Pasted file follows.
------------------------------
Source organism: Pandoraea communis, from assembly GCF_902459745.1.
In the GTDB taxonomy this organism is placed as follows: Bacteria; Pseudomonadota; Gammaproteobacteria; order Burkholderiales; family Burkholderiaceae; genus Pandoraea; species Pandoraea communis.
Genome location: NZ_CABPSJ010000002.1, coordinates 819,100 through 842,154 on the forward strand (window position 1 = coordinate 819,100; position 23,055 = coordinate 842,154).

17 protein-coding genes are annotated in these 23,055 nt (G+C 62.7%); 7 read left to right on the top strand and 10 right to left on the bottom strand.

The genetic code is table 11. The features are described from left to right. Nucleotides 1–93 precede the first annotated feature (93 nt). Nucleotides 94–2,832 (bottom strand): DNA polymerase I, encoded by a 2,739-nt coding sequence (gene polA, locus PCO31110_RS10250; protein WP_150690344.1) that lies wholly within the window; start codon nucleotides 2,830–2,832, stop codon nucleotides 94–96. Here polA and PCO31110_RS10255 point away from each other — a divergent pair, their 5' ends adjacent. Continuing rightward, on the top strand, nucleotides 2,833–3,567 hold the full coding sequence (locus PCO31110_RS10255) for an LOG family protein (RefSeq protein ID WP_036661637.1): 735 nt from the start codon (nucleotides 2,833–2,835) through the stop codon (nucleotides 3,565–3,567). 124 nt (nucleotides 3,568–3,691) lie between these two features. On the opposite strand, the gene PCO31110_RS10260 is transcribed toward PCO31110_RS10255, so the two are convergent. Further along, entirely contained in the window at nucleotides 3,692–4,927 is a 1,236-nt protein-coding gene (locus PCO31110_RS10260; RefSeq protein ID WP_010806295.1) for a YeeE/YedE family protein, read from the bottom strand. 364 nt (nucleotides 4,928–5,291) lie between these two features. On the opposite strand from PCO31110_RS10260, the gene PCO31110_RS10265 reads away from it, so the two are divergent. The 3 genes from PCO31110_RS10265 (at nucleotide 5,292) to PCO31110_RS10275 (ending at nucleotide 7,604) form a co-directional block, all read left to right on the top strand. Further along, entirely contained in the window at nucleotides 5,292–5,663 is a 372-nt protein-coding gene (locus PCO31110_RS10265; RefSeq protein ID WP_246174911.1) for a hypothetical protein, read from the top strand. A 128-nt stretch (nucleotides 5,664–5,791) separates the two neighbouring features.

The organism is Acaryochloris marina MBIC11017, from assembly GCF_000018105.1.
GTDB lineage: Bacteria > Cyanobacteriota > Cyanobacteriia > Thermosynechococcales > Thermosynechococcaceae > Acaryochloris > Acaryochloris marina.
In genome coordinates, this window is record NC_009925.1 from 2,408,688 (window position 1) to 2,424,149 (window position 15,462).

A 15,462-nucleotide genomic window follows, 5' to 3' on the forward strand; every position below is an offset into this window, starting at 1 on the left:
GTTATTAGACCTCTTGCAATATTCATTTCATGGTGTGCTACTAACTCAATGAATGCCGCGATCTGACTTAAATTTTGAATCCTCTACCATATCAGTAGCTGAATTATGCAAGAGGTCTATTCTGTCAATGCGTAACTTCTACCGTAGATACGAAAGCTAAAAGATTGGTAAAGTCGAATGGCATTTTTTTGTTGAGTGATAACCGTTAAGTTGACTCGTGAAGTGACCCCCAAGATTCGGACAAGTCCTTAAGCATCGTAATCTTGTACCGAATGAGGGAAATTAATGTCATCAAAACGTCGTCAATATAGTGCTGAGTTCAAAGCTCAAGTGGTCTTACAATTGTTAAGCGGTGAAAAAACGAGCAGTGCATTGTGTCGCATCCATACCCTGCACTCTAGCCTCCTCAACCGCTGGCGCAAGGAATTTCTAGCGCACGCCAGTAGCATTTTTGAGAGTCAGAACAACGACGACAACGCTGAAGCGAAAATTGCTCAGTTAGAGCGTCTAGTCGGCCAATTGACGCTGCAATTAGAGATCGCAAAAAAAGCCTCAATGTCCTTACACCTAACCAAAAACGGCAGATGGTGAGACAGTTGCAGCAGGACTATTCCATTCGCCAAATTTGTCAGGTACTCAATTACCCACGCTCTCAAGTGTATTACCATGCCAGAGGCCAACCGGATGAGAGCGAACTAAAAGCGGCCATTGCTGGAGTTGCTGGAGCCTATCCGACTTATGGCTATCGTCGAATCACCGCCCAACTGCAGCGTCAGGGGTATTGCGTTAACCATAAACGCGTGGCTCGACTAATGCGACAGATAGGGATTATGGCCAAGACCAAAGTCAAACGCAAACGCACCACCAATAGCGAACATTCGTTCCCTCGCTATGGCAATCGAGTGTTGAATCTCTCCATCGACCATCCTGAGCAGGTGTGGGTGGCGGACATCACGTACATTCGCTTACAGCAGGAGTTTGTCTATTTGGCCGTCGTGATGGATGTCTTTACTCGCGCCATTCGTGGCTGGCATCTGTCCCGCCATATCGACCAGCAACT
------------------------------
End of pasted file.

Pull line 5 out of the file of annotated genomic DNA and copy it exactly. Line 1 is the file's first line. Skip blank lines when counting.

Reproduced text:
The genetic code is table 11. The features are described from left to right. Nucleotides 1–93 precede the first annotated feature (93 nt). Nucleotides 94–2,832 (bottom strand): DNA polymerase I, encoded by a 2,739-nt coding sequence (gene polA, locus PCO31110_RS10250; protein WP_150690344.1) that lies wholly within the window; start codon nucleotides 2,830–2,832, stop codon nucleotides 94–96. Here polA and PCO31110_RS10255 point away from each other — a divergent pair, their 5' ends adjacent. Continuing rightward, on the top strand, nucleotides 2,833–3,567 hold the full coding sequence (locus PCO31110_RS10255) for an LOG family protein (RefSeq protein ID WP_036661637.1): 735 nt from the start codon (nucleotides 2,833–2,835) through the stop codon (nucleotides 3,565–3,567). 124 nt (nucleotides 3,568–3,691) lie between these two features. On the opposite strand, the gene PCO31110_RS10260 is transcribed toward PCO31110_RS10255, so the two are convergent. Further along, entirely contained in the window at nucleotides 3,692–4,927 is a 1,236-nt protein-coding gene (locus PCO31110_RS10260; RefSeq protein ID WP_010806295.1) for a YeeE/YedE family protein, read from the bottom strand. 364 nt (nucleotides 4,928–5,291) lie between these two features. On the opposite strand from PCO31110_RS10260, the gene PCO31110_RS10265 reads away from it, so the two are divergent. The 3 genes from PCO31110_RS10265 (at nucleotide 5,292) to PCO31110_RS10275 (ending at nucleotide 7,604) form a co-directional block, all read left to right on the top strand. Further along, entirely contained in the window at nucleotides 5,292–5,663 is a 372-nt protein-coding gene (locus PCO31110_RS10265; RefSeq protein ID WP_246174911.1) for a hypothetical protein, read from the top strand. A 128-nt stretch (nucleotides 5,664–5,791) separates the two neighbouring features.